Driving accuracy is defined as “The percentage of time a tee shot comes to rest in the fairway (regardless of club)”.
It is a binary statistic, meaning that it is simply checking to see if the fairway was successfully hit or not. This means that it fails to capture some important nuances that happen during a normal round of golf, such as how far the tee shot was hit, and the severity of the miss. Here are some examples:
- Player A hits a 300-yard drive in the middle of the fairway. This is a successful fairway hit. Player 2 hits a pitching wedge from the tee that travels 130 yards and lands on the fairway. This is also a fairway hit. The ‘Driving Accuracy’ statistic doesn’t account for the differences in distance hit as it just looks at whether or not the fairway was hit or not.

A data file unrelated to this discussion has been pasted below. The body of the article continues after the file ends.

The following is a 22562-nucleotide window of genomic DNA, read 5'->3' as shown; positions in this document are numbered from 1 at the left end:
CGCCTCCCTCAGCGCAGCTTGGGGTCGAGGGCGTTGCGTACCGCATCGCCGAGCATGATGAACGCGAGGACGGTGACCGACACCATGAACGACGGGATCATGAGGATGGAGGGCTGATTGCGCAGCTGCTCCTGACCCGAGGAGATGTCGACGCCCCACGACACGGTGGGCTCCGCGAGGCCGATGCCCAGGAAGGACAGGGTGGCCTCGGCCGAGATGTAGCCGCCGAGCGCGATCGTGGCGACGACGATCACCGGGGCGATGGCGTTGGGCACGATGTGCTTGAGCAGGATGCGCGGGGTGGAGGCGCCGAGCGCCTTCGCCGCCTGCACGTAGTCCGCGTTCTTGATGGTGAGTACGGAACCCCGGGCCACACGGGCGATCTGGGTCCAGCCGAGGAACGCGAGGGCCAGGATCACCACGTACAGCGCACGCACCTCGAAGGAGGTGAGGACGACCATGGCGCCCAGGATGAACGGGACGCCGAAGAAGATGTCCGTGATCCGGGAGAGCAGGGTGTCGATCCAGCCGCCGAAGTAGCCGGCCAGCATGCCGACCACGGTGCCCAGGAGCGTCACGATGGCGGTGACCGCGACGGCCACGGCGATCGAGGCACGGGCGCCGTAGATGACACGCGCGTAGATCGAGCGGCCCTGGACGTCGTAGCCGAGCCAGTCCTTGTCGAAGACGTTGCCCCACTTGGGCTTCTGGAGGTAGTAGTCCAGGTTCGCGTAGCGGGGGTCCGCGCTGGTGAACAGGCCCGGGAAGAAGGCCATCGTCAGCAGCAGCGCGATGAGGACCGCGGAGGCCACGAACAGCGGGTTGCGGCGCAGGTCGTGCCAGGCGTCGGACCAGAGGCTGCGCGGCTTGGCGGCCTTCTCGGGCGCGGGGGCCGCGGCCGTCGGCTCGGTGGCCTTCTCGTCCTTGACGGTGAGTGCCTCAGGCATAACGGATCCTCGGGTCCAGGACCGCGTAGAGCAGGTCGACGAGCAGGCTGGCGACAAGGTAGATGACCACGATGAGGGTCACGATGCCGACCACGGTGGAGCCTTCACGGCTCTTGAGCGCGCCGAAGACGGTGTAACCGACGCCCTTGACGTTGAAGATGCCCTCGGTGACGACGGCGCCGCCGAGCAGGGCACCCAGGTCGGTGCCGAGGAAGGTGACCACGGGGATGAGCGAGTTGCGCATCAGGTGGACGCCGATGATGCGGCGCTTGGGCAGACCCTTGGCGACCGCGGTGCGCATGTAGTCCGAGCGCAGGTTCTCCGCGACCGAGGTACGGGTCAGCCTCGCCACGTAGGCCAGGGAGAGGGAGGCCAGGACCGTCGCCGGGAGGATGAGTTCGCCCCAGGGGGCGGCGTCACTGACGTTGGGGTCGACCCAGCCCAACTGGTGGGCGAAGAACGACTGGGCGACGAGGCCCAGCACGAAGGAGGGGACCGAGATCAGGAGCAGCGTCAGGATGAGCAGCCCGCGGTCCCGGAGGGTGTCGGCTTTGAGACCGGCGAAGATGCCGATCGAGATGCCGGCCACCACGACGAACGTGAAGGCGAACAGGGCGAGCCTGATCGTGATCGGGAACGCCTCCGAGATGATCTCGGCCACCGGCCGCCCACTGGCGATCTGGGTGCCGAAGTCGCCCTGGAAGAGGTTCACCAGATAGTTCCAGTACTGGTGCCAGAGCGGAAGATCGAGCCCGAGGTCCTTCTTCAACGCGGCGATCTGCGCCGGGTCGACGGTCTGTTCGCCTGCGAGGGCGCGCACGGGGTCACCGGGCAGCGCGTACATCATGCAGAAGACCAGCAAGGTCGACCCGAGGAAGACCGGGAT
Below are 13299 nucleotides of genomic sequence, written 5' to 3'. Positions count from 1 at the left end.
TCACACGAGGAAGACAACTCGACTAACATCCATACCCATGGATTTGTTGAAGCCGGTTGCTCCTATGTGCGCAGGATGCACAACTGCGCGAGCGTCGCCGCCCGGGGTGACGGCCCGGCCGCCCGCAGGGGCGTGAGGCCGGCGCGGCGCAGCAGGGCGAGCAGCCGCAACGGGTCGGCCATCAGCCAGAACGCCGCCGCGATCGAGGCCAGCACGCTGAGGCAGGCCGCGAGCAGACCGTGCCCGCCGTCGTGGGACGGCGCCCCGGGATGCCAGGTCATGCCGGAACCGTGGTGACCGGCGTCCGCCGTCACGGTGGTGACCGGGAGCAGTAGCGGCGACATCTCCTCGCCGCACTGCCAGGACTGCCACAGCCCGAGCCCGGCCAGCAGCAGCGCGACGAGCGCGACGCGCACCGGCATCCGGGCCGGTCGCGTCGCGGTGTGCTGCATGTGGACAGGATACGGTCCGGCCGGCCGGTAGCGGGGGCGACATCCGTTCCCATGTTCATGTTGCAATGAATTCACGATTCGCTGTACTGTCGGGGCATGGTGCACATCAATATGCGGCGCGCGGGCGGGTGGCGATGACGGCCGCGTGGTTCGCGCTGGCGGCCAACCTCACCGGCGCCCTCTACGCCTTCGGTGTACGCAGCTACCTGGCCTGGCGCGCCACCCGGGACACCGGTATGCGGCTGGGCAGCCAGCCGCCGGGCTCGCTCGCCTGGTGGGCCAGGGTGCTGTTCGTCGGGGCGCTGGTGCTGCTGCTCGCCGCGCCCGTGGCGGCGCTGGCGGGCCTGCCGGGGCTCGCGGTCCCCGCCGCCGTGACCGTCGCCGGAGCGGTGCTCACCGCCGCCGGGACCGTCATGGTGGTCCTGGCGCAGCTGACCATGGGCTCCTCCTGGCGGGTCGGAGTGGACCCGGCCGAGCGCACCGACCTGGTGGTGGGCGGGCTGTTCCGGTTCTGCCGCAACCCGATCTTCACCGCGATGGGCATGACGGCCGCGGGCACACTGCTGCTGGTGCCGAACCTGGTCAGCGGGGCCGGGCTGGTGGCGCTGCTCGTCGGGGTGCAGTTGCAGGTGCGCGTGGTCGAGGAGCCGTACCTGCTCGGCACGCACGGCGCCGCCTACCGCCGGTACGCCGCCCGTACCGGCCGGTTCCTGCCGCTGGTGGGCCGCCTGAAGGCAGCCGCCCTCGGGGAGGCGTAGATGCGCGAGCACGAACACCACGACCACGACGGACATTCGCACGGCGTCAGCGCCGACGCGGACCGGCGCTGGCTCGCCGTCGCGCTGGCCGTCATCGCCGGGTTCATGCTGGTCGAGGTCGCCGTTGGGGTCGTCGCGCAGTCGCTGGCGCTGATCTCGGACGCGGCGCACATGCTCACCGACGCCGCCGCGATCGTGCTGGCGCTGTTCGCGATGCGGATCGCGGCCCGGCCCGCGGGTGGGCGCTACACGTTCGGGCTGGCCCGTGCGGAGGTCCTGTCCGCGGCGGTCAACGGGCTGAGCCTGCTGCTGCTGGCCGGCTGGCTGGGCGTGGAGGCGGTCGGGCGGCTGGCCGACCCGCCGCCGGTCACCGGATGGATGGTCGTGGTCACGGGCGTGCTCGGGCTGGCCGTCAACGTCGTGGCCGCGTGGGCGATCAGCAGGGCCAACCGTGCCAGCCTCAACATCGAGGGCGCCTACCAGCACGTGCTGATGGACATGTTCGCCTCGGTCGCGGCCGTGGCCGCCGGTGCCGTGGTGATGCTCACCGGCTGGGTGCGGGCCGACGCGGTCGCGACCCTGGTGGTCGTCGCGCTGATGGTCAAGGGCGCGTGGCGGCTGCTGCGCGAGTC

- Player A hits a 300-yard drive and just misses the fairway by one inch, but has a great lie. This counts as a missed fairway. Player B hits an awful snap-hook out of bounds. This also counts as a missed fairway. Both of these shots count as missed fairways despite the fact that they were widely different in what end result they generated.
Driving accuracy is still a useful statistic, since it gives a player a quick understanding of how many fairways he hit. However, it should be used as a supplementary stat since there are so many other factors that come in to play, such as this stat’s inability to factor in the severity of the misses as well as the driving distance hit. Furthermore, the firmness and width of the fairways are important factors to consider as well although the effect on individual rounds are mitigated with a large sample size.
For a more detailed discussion on driving distance, check out this blog post.